Picture Post Week: Who’s granting all of those education degrees?


This post is an update to a series of earlier posts in which I summarized the production of education degrees over time. As policymakers continue their critiques of the supposed decline in the quality of teacher preparation, as if teacher and leader preparation has been static since the 1950s, it’s worth again looking at trends of the last 20+ years to see just what has changed.  The following graphs summarize undergraduate and graduate degree production classified by a) undergraduate institution selectivity as reported in Barron’s guides and b) institutional classifications from the 1994 Carnegie Classification system, which was more hierarchical (read: elitist) than later versions.

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Related Research

Baker, B.D, Orr, M.T., Young, M.D. (2007) Academic Drift, Institutional Production and Professional Distribution of Graduate Degrees in Educational Administration. Educational Administration Quarterly  43 (3)  279-318

Baker, B.D., Fuller, E. The Declining Academic Quality of School Principals and Why it May Matter. Baker.Fuller.PrincipalQuality.Mo.Wi_Jan7

Baker, B.D., Wolf-Wendel, L.E., Twombly, S.B. (2007) Exploring the Faculty Pipeline in Educational
Administration: Evidence from the Survey of Earned Doctorates 1990 to 2000. Educational
Administration Quarterly 43 (2) 189-220

Wolf-Wendel, L, Baker, B.D., Twombly, S., Tollefson, N., & Mahlios, M.  (2006) Who’s Teaching the Teachers? Evidence from the National Survey of Postsecondary Faculty and Survey of Earned Doctorates.  American Journal of Education 112 (2) 273-300

1994 Carnegie Classifications

  • Research Universities I: These institutions offer a full range of baccalaureate programs, are committed to graduate education through the doctorate, and give high priority to research. They award 50 or more doctoral degrees1 each year. In addition, they receive annually $40 million or more in federal support.
  • Research Universities II: These institutions offer a full range of baccalaureate programs, are committed to graduate education through the doctorate, and give high priority to research. They award 50 or more doctoral degrees1 each year. In addition, they receive annually between $15.5 million and $40 million in federal support.
  • Doctoral Universities I: These institutions offer a full range of baccalaureate programs and are committed to graduate education through the doctorate. They award at least 40 doctoral degrees1 annually in five or more disciplines.
  • Doctoral Universities II: These institutions offer a full range of baccalaureate programs and are committed to graduate education through the doctorate. They award annually at least ten doctoral degrees—in three or more disciplines—or 20 or more doctoral degrees in one or more disciplines.
  • Master’s (Comprehensive) Universities and Colleges I: These institutions offer a full range of baccalaureate programs and are committed to graduate education through the master’s degree. They award 40 or more master’s degrees annually in three or more disciplines. [Includes typical regional, within-state public normal schools/teachers colleges]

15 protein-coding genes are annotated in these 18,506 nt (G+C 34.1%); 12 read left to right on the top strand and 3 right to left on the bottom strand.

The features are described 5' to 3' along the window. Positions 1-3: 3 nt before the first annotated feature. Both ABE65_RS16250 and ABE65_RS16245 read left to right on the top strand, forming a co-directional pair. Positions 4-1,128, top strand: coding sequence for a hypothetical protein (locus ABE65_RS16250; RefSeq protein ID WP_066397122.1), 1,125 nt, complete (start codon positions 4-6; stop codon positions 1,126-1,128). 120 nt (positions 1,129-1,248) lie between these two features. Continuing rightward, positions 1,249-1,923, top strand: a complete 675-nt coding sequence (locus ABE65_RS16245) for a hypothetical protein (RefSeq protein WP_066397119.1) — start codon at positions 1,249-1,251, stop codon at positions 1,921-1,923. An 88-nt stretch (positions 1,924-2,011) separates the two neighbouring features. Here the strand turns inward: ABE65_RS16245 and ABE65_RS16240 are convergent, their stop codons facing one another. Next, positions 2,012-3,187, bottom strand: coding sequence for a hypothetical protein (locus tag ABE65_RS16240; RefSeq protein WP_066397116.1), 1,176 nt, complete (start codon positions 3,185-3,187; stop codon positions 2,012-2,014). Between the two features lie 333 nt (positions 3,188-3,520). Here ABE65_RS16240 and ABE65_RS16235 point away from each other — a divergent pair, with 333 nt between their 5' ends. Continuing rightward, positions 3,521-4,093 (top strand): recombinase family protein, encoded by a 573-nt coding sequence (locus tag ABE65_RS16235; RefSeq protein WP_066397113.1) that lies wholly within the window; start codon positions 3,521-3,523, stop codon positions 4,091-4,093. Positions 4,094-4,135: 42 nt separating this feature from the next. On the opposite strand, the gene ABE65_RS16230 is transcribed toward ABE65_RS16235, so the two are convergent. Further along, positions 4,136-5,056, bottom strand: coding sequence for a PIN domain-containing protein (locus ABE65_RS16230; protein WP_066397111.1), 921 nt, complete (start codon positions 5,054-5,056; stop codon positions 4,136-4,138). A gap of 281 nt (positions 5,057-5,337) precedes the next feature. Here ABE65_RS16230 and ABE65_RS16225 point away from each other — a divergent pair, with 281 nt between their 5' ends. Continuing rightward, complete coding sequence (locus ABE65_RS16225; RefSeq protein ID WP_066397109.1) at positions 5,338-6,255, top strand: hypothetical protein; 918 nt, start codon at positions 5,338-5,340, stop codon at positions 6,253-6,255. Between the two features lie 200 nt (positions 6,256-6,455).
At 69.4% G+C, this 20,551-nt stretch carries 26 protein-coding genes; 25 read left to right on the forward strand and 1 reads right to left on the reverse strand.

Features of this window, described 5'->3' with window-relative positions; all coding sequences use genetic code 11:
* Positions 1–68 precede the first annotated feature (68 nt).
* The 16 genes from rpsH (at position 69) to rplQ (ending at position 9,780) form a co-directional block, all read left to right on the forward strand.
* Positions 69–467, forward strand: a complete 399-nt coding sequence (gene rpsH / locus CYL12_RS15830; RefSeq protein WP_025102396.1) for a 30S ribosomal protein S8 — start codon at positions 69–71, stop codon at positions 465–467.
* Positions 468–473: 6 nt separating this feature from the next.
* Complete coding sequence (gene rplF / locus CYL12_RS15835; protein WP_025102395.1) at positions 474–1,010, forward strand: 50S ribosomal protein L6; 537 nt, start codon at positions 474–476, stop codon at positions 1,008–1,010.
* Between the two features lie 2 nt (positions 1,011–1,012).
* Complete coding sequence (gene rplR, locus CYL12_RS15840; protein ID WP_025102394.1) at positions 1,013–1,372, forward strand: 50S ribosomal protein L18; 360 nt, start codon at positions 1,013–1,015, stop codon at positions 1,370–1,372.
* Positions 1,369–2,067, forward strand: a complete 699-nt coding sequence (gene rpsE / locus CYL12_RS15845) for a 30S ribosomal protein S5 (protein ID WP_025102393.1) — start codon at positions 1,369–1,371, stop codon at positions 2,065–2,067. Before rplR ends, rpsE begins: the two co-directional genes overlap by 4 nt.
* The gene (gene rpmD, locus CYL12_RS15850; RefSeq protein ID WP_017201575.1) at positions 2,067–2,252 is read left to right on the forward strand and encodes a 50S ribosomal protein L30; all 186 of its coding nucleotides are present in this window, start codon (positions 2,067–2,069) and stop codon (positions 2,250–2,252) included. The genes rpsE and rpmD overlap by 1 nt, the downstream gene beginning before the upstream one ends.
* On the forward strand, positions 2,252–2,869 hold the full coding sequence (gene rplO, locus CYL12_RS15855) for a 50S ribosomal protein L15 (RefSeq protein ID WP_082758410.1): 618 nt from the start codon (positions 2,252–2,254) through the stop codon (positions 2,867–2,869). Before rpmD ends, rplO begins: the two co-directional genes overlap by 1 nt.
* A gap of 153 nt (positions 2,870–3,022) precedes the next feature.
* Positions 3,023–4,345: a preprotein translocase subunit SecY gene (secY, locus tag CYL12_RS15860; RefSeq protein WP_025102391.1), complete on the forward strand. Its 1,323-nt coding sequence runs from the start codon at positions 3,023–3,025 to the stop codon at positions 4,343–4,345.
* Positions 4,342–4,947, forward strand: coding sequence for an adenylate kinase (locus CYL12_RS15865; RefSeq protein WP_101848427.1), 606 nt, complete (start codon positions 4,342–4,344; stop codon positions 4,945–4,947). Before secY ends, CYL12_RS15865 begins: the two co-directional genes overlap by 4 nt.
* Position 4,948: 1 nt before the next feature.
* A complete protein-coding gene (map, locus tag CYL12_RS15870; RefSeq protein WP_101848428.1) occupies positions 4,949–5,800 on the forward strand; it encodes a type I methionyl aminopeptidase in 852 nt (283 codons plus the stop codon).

• Master’s (Comprehensive) Universities and Colleges II: These institutions offer a full range of baccalaureate programs and are committed to graduate education through the master’s degree. They award 20 or more master’s degrees annually in one or more disciplines.
  • Baccalaureate (Liberal Arts) Colleges I: These institutions are primarily undergraduate colleges with major emphasis on baccalaureate degree programs. They award 40 percent or more of their baccalaureate degrees in liberal arts fields4 and are restrictive in admissions.
  • Baccalaureate Colleges II: These institutions are primarily undergraduate colleges with major emphasis on baccalaureate degree programs. They award less than 40 percent of their baccalaureate degrees in liberal arts fields4 or are less restrictive in admissions. [Includes many cash-strapped, relatively non-selective, smaller private liberal arts colleges]
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2 Comments

  1. Reblogged this on Dolphin and commented:
    I scrolled down to the universities comparisons between 1994 and 2014 and was sad to discover what I already dreaded was happening– solid programs from solid universities were being replaced with internet based, non-unversities like Phoenix. No face, No Name. Tell me, how does a “professor” at Phoenix have office hours? How do students have after class meetings to help each other out or work on projects together? Who do they go to if a “professor” is failing to adequately guide a class? Will the students even know if that “professor” is failing to guide them with teaching not only the subject, but how the student can apply that knowledge in the real world? Finally, what are Phoenix/internet based universities graduates earning in the real world — does it compare to the brick and mortar universities with education degree history longer than a couple of decades?

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